More than a dozen of Croydon’s landmark buildings will be revealing their inner secrets over the weekend of 17 & 18 September as part of the annual Open House London festival of architecture and design.
The town’s rich architectural legacy, dating from the 13th century to the present day, will be showcased. Among the highlights of the weekend will be tours of the yet-to-be-completed Ruskin Square development adjacent to East Croydon station. This follows on from last year’s successful Open House tours of work-in-progress on this key regeneration site.
The opportunity to see Tudor housing dating from 1596, at Whitgift Almshouses, will provide an insight into a much earlier period of building design and style.
Shirley Windmill, the last remaining windmill in Croydon, is also on the tour, and visitors will see the building and hear about its history.
There is also the chance to explore the council’s own offices at Bernard Weatherill House. Glass-sided lifts will take guests up through the eight floors of the central atrium before rising the final four floors with panoramic external views across the town.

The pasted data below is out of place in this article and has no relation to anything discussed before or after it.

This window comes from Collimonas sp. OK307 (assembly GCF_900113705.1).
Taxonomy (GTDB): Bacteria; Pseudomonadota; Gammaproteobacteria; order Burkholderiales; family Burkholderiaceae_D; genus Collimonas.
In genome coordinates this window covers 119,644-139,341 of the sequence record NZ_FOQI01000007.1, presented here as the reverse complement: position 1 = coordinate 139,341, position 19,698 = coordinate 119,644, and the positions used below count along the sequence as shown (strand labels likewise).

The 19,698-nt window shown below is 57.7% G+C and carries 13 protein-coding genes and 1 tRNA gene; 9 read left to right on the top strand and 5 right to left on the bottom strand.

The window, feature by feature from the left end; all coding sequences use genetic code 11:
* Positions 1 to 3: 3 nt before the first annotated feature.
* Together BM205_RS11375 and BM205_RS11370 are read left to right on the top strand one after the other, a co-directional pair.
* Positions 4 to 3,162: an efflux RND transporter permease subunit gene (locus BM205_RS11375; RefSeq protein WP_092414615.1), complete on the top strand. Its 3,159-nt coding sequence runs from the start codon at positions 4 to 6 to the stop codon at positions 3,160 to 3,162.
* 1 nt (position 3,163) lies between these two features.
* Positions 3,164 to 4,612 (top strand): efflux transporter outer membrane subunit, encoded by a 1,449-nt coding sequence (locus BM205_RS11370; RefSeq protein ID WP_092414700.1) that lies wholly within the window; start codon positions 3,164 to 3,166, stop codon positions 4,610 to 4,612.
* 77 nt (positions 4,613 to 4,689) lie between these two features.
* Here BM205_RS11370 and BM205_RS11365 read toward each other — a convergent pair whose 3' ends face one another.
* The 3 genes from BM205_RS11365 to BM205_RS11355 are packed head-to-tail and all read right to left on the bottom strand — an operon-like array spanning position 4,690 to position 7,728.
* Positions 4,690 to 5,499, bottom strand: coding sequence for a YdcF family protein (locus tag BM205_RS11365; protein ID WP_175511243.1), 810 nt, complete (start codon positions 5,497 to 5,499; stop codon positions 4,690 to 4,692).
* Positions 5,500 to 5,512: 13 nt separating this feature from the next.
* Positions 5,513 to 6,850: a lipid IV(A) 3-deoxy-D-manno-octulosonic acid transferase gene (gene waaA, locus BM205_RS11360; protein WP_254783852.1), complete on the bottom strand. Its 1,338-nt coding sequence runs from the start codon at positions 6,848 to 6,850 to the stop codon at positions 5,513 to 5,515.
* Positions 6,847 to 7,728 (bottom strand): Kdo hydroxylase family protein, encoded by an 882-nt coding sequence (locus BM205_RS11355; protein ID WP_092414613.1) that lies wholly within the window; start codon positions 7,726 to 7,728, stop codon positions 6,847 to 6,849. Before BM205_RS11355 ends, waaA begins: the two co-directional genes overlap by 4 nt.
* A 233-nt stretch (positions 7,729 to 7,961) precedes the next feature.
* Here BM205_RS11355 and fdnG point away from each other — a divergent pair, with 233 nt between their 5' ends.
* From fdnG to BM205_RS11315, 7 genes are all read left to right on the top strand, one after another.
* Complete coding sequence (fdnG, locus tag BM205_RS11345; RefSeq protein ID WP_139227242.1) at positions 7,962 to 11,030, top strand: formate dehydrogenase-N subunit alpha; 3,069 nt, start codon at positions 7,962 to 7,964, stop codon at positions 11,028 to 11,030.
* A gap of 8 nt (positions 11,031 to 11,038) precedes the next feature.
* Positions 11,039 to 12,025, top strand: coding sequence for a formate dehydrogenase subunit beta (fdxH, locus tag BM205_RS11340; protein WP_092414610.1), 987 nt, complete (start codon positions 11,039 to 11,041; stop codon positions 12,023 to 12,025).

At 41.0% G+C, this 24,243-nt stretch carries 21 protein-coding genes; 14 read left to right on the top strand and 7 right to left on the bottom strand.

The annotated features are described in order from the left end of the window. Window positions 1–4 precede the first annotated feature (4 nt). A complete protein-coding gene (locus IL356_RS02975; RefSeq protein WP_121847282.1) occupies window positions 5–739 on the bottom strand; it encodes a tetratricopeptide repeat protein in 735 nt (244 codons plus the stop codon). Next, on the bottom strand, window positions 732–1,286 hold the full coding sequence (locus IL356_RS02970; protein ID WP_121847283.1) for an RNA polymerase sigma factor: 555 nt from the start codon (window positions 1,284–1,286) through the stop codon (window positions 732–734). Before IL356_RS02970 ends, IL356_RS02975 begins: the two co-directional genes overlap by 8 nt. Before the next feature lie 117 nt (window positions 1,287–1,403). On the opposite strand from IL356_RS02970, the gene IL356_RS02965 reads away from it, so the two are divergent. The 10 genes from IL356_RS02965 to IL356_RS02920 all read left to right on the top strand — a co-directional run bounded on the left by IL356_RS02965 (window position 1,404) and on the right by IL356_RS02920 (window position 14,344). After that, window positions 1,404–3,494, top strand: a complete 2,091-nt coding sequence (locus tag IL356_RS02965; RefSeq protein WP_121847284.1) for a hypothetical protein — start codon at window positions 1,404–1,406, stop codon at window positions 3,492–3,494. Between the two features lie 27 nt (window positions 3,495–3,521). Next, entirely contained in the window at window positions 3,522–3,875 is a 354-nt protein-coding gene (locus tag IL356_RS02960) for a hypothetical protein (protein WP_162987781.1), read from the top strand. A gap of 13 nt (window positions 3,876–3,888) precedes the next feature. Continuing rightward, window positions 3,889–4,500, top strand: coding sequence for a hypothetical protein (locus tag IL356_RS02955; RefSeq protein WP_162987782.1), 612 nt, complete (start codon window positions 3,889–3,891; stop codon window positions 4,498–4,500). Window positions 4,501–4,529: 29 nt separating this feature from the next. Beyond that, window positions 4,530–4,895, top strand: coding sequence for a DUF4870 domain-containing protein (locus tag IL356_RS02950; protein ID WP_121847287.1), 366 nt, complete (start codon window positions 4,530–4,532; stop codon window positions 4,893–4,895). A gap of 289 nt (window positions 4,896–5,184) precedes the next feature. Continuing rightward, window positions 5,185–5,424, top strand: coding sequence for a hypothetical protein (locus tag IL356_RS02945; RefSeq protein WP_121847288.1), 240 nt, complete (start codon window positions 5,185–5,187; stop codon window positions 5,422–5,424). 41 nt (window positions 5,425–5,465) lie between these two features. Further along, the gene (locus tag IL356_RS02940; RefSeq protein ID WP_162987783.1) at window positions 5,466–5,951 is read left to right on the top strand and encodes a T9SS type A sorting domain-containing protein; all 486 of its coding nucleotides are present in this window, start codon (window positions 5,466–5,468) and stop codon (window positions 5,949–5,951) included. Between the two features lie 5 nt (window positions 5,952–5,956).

Other buildings and sites included in the guidebook include the world’s largest urban pop-up saffron farm, the world’s oldest air traffic control tower, and St Bernard‘s Houses, which have been described as a group of homes, ‘with few equals in Britain.’
“The Croydon buildings included in this year’s Open House London event really demonstrate our borough’s long history and current growth. Visitors will get to see everything from important historic landmarks to some of the most modern office and residential developments in London. Taking part in this event is part of a four year commitment and links with our wider cultural ambitions for Croydon.”
Councillor Timothy Godfrey, cabinet member for culture, leisure and sport
Access to the buildings and walks is free. Some are open on a first-come, first-served basis, but others require pre-booking.
Croydon’s participation in Open House weekend follows on from July’s hugely successful collaboration with the National Trust, which shone a light on Croydon’s post-war architecture.
Further information is available at: http://tiny.cc/openhousecroydon